7th March 2022, Dr Chee L Khoo
We are all familiar with various fixed dose combination of glucose lowering agents. We have DDP4 inhibitors + metformin, SGLT2 inhibitors + Metformin and SGLT2 inhibitors + DPP4 inhibitors. We also have combination insulins for some time – rapid acting insulin + long acting insulin (so-called pre-mix or co-formulations). Pharmacologically, they make sense as these combined agents either work via different mechanisms or have different pharmacokinetics. They are also convenient in administration and cheaper for patients. Daily or twice daily GLP1 agonists seems to have given way to the more convenient weekly GLP1 agonists but the daily GLP1 agonists have fought back. Basal insulin + daily GLP1 agonists have been approved by the US FDA for the management of patients with type 2 diabetes (T2D). We might see these agents coming our way.
LixiLan-L trial ()
Patients with T2D who, despite being on a basal insulin (glargine U100, NPH or determir insulins), continued to have fasting glucose >10 mmol/L were randomised to either continued basal insulin (glargine U100) or LixiLan (2U glargine + 1 µg lixisenatide or 3U glargine + 1 µg lixisenatide). HbA1c at baseline was 8.5% +/- 0.7.
After 30 weeks, LixiLan was more effective in achieving meaningful improvements in glycaemic control than glargine U100 alone, reaching a final mean HbA1c of 6.9% (52 mmol/mol) for iGlarLixi, with beneficial effects on body weight and without increasing hypoglycemia risk.
DUAL V & DUAL VII ()
What about IDegLira? In DUAL V, patients with T2D who were inadequately managed on basal insulin (glargine U100) were randomised to either continued uptitration with basal insulin or transition to IDegLira (starting dose of 16U Degludec/0.58 mg Liraglutide). Both groups were titrated twice weekly in 2 unit increments. In DUAL VII, patients who were inadequately controlled on basal insulin (glargine U100) were uptitrated to either a basal-bolus regimen (glargine U100 + insulin aspart) or transition to IDegLira with a similar starting dose.
In both trials, IDegLira participants experienced weight loss vs. weight gain, lower rates of hypoglycaemia and a lower mean end of trial total daily insulin dose.
The above trial results were not surprising. Patients who are initiated on basal insulin eventually will need treatment of their prandial hyperglycaemia. Continued uptitration with more basal insulins will not get the patient to glycaemic target. At some point in time, we will need to manage the prandial hyperglycaemia.
You can either add a rapid acting prandial insulin to the basal insulin (basal-bolus regimen) which is the traditional way of getting patients to target. But you can add a GLP1 agonist to the basal insulin regimen. Under the PBS, you could add a short acting GLP1 agonist like exenatide or a weekly GLP1 agonist like dulaglutide or semaglutide).
The many ways of using insulin
International and Australian guidelines for the management of hyperglycaemia suggest that we should consider a GLP1 agonist if we are thinking about initiating insulin in patients who has not achieve their glycaemic targets. It is not a matter of one or the other agent. Not uncommonly, we may need to commence insulin if GLP1 agonist doesn’t get the patient to target.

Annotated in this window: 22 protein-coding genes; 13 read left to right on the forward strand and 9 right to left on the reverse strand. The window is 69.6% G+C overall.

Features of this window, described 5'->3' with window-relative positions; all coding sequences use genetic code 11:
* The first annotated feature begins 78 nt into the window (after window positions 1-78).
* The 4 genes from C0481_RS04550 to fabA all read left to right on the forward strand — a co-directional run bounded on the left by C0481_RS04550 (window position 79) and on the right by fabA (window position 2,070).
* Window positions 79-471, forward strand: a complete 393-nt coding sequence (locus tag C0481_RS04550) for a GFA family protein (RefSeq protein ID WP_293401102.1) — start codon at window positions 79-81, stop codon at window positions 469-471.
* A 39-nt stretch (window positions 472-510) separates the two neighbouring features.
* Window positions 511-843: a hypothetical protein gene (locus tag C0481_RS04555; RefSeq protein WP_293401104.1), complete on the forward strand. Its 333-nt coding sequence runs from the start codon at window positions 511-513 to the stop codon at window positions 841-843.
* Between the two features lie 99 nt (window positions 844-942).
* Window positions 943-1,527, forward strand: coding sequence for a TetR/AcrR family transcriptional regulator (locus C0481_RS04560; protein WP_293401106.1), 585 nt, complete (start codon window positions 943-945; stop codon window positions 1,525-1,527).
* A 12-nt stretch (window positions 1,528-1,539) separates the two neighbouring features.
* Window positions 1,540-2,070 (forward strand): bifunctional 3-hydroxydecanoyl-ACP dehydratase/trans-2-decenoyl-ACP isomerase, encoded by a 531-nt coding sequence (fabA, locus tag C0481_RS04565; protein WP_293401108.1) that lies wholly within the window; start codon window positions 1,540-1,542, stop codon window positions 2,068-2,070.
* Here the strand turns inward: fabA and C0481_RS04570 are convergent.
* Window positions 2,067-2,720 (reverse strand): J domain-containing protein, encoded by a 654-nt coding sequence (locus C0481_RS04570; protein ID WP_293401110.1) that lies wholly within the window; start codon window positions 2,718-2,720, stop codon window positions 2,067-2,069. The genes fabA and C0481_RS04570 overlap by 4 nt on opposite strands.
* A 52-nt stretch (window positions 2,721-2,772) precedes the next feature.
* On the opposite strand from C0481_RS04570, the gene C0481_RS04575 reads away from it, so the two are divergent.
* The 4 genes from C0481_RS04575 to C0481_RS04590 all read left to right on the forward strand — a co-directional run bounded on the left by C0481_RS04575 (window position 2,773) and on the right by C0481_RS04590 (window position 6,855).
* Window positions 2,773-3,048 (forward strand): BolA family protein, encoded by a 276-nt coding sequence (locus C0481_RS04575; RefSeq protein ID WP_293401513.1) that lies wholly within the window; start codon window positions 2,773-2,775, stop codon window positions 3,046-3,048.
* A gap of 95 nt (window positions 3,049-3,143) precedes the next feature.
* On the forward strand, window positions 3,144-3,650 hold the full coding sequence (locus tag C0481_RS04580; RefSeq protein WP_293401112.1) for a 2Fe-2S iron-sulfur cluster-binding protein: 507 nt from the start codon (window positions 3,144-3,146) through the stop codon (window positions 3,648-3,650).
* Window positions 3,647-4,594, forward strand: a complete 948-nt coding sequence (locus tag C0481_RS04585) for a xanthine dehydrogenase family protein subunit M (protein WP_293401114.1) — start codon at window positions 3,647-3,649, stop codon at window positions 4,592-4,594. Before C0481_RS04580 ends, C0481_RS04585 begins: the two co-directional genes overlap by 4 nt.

For patients who are already on a basal (or mix) insulin, it is not uncommon that we have to add a GLP1 agonist to assist these patients in getting to glycaemic target. Adding a GLP1 agonist to insulin instead of a prandial (rapid) insulin helps to reduce the incidence of hypoglycaemia and negate the potential weight gain from insulin therapy.
The addition of a GLP1 agonist not only helps patients to target, it also address the insulin resistance and sometimes, get patients off their insulin. At the very least, an addition of a GLP1 agonist often reduce the patients’ insulin dose.
Thus, you can see that insulin and GLP1 agonists work well together. It then make sense to combine them in one device. Titratable fixed-ratio combinations (FRCs) of a basal insulin and a glucagon-like peptide-1 (GLP-1) receptor agonist are new therapeutic options for people with type 2 diabetes. Two FRCs— insulin glargine/lixisenatide (iGlarLixi) and insulin degludec/liraglutide (IDegLira) — are approved for use in the United States. iGlarLixi, a once-daily titratable FRC of basal insulin glargine 100 U/mL (iGlar) plus lixisenatide (Lixi) and IDegLira, a once-daily titratable FRC of insulin degludec (IDeg) plus liraglutide (Lira).
In the meantime…
Unfortunately, we don’t have lixisenatide nor insulin degludec in Australia. (Insulin degludec is approved for use in Australia as a co-formulation with insulin aspart, Ryzodeg). When we do, it would make sense to combine both agents (insulin + GLP1 agonist) in one pen and get our patients to glycaemic target with less weight gain (maybe even weight loss) using a lower dose of insulin without an increase in hypoglycaemia.
In the meantime, adding a weekly GLP1 agonist to your patient on insulin is recommended. Of course, both the weekly GLP1 agonist have cardiovascular and renal benefits.
Vanita R. Aroda, Julio Rosenstock, Carol Wysham, et al. Efficacy and Safety of LixiLan, a Titratable Fixed-Ratio Combination of Insulin Glargine Plus Lixisenatide in Type 2 Diabetes Inadequately Controlled on Basal Insulin and Metformin: The LixiLan-L Randomized Trial. Diabetes Care 1 November 2016; 39 (11): 1972–1980. https://doi.org/10.2337/dc16-1495
DUAL: Meneghini L, Doshi A, Gouet D, Vilsbøll T, Begtrup K, Őrsy P, Ranthe MF, Lingvay I. Insulin degludec/liraglutide (IDegLira) maintains glycaemic control and improves clinical outcomes, regardless of pre-trial insulin dose, in people with type 2 diabetes that is uncontrolled on basal insulin. Diabet Med. 2020 Feb;37(2):267-276. doi: 10.1111/dme.14178.